First things first: As a citizen of Europe, Canada or California, privacy laws such as the GDPR or the CCPA enable you to demand from Clearview AI to delete your data.
We call on every citizen of Europe, Canada and California to force Clearview to delete their data. Here's how to opt out.
A German court has now decided officially that Clearview is not allowed to create biometric profiles of European citizens, and must therefore comply with deletion requests. A Canadian court issued a very similar ruling last week.
The Canadian ruling goes a step further than the German one as it told Clearview AI
"to cease offering its facial recognition services in Canada, cease the scraping of Canadians’ faces, and to delete images already collected."
While this is a first step, it is not enough to protect people's right to privacy.
Clearview's business practice contradicts the human right to privacy. Clearview collects pictures online, combining these pictures with information about people (Facebook profile etc.) which helps to identify the real person behind the pictures. The people concerned never gave consent that their information online may be used in such a way. They might not even have published this information themselves, just think about doxxing.
To protect citizen's rights to privacy, the business practice of Clearview AI must be declared illegal as such. For now, all we can do as individuals is to make Clearview delete our data.
We encourage everyone to ask Clearview for a copy of their data and demand the company to completely erase their profile from the Clearview database!
Clearview collects pictures posted online as well as other information connected to these pictures (e.g. the Facebook, Twitter or TikTok profile, the name and email address posted there), combines them in a huge database and lets others - law enforcement agencies, companies, but also some elites - search for your data.
While Clearview claims that it only collects publicly available pictures, the scandal is that no one has opted in to this usage of their pictures when uploading them. But that's not all: Pictures are also scraped if someone else uploaded your picture without asking for your consent.
The real scandal here is that governments let Clearview continue to operate. That individuals must refuse "their consent" despite the fact that no one ever gave consent to this abuse. Even worse: Only people in the European Union, the UK, Switzerland, Canada and California get a chance to "refuse consent" and opt out of Clearview tracking because of privacy protection laws.
Everybody else doesn't even get the chance to opt out.
In case you are not yet convinced to make the effort of opting out, read Anna Merlan's post on what data Clearview has on her and where it got the pictures from.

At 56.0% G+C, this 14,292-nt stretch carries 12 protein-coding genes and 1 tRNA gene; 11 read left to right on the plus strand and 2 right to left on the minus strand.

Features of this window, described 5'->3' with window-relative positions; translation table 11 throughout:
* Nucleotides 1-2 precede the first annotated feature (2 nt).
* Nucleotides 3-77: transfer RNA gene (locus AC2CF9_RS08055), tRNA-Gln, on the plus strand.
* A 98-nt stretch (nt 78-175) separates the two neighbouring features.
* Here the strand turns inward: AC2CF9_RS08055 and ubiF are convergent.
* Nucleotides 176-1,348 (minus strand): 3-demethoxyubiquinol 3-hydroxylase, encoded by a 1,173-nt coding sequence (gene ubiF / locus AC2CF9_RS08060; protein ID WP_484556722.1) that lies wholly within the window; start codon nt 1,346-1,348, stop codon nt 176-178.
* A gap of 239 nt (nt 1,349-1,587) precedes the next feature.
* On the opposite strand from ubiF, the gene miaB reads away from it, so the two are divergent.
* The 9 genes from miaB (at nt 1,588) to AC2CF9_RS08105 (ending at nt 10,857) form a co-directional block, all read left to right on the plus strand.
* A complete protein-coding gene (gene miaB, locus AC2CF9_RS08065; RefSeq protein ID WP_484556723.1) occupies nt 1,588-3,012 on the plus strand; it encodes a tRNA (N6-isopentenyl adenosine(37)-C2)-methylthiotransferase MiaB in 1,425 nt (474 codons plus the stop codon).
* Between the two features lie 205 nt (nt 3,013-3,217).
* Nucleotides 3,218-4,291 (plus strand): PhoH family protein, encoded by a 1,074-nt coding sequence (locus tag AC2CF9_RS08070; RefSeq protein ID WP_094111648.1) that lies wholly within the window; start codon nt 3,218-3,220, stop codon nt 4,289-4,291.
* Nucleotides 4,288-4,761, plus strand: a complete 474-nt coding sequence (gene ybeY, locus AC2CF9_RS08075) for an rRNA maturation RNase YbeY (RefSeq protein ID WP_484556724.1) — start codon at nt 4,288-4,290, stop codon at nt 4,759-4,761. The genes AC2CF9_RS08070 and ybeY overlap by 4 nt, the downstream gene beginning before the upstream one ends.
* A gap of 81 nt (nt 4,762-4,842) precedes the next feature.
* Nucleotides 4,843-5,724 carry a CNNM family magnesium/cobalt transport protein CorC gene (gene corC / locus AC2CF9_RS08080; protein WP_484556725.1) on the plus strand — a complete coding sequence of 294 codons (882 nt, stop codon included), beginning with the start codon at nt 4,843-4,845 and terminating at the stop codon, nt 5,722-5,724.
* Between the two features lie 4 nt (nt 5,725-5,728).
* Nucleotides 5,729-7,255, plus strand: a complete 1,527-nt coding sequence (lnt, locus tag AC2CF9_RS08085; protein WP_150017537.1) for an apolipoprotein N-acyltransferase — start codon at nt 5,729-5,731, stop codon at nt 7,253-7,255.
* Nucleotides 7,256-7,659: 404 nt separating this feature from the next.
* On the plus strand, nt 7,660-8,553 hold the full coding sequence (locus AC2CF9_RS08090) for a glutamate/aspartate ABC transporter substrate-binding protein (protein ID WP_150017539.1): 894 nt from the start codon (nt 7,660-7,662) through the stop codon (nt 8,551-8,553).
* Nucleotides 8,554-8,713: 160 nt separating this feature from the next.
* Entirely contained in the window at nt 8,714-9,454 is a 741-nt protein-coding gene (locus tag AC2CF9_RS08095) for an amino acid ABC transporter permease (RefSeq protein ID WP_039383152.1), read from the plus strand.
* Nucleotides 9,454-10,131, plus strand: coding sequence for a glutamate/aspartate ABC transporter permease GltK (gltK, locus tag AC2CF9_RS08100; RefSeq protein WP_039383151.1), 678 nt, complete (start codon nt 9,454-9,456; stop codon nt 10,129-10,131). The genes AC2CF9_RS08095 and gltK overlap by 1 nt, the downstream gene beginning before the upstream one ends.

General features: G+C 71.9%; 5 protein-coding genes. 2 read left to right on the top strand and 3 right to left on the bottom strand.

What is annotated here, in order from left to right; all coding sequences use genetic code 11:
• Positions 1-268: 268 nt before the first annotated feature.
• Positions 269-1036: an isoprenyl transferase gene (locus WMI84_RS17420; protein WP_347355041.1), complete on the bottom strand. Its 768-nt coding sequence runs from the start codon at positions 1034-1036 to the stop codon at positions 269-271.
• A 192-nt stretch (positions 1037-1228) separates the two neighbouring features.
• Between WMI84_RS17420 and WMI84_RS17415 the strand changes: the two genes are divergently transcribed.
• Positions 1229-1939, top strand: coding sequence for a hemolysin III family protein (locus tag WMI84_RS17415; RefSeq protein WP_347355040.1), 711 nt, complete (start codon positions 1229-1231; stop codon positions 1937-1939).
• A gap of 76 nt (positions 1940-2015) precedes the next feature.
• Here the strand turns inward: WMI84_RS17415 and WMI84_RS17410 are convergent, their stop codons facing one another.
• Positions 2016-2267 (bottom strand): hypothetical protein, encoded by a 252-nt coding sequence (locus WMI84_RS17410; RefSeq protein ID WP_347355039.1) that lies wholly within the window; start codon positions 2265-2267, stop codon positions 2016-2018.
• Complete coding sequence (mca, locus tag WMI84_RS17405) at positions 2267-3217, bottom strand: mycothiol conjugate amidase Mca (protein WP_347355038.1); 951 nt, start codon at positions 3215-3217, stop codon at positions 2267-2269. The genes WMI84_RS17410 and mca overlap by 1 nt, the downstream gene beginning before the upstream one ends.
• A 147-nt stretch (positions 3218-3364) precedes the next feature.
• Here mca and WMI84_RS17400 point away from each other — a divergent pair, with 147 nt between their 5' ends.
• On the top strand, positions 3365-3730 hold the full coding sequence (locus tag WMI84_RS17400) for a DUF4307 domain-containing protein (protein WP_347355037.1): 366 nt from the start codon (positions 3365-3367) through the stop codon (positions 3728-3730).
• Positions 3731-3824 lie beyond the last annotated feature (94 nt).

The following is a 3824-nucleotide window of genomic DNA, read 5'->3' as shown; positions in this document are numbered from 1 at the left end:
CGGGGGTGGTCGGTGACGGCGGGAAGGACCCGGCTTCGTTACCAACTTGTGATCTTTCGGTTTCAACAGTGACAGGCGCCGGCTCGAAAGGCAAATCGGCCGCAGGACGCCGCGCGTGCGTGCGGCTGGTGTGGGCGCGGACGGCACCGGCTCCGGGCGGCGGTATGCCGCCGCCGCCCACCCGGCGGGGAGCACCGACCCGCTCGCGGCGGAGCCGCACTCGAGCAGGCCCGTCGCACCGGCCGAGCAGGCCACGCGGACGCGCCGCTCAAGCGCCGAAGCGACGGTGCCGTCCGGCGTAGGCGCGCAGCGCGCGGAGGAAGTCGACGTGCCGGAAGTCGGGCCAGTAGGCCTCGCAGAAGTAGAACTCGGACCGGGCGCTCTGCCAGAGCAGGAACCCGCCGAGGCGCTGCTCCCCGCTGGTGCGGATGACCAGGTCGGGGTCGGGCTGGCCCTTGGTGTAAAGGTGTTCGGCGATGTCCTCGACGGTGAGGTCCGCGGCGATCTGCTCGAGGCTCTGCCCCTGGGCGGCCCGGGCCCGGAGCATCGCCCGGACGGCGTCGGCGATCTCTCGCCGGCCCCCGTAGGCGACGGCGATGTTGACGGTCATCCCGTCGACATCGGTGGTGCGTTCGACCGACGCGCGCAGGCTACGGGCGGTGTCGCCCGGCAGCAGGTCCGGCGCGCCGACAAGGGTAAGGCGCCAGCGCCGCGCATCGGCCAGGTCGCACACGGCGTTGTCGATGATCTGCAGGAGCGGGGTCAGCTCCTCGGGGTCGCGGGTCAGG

It's incredibly scary that anyone can take any picture of you, upload it to the web, and some system scrapes it and sells your data to others: governments, marketing agencies, or whoever is interested on spying on other people.
The software also combines the pictures with other information, like names, social security numbers, holiday information, CVs. It can be any information that was posted along with the pictures.
This software denies every citizen to control their own pictures, their own identity.
Jeramie D. Scott, senior counsel at the Electronic Privacy Information Center, comments on Vice: "The face search results show exactly why we need a ban on biometric surveillance. In a democratic society, we should not accept our images being secretly collected and retained to create a mass surveillance database to be used, disclosed, and analyzed at the whim of an unaccountable company. The threat to our Constitutional rights and democracy is too great. Our participation in society should not come with the price tag of our privacy."
Clearview states on their website that the app is "available only for law enforcement agencies and select security professionals to use as an investigative tool."
However, this might not be entirely true. In search for investors, Clearview gave access to potential investors as a perk. For instance, the actor Ashton Kutcher, described an app just like Clearview on YouTube:
"I have an app in my phone in my pocket right now. It’s like a beta app. It’s a facial recognition app. I can hold it up to anybody’s face here and, like, find exactly who you are, what internet accounts you’re on, what they look like. It’s terrifying."
So can anyone use the Clearview app? No, it is not publicly available. However, it is obviously not just law enforcement agencies that have access to the app. To date, Clearview has not published a list of customers that are using the Clearview app right now. At this point, no one can know who might have access to this tool.
Besides, with the incredible amount of abuse you can do with this kind of information, it is only a matter of time until criminals will find a way to use, abuse, or rebuild the app.
Better start deleting all your online pictures now. Or go undercover, like these artists.
Tutanota's free email service helps you to protect your private data.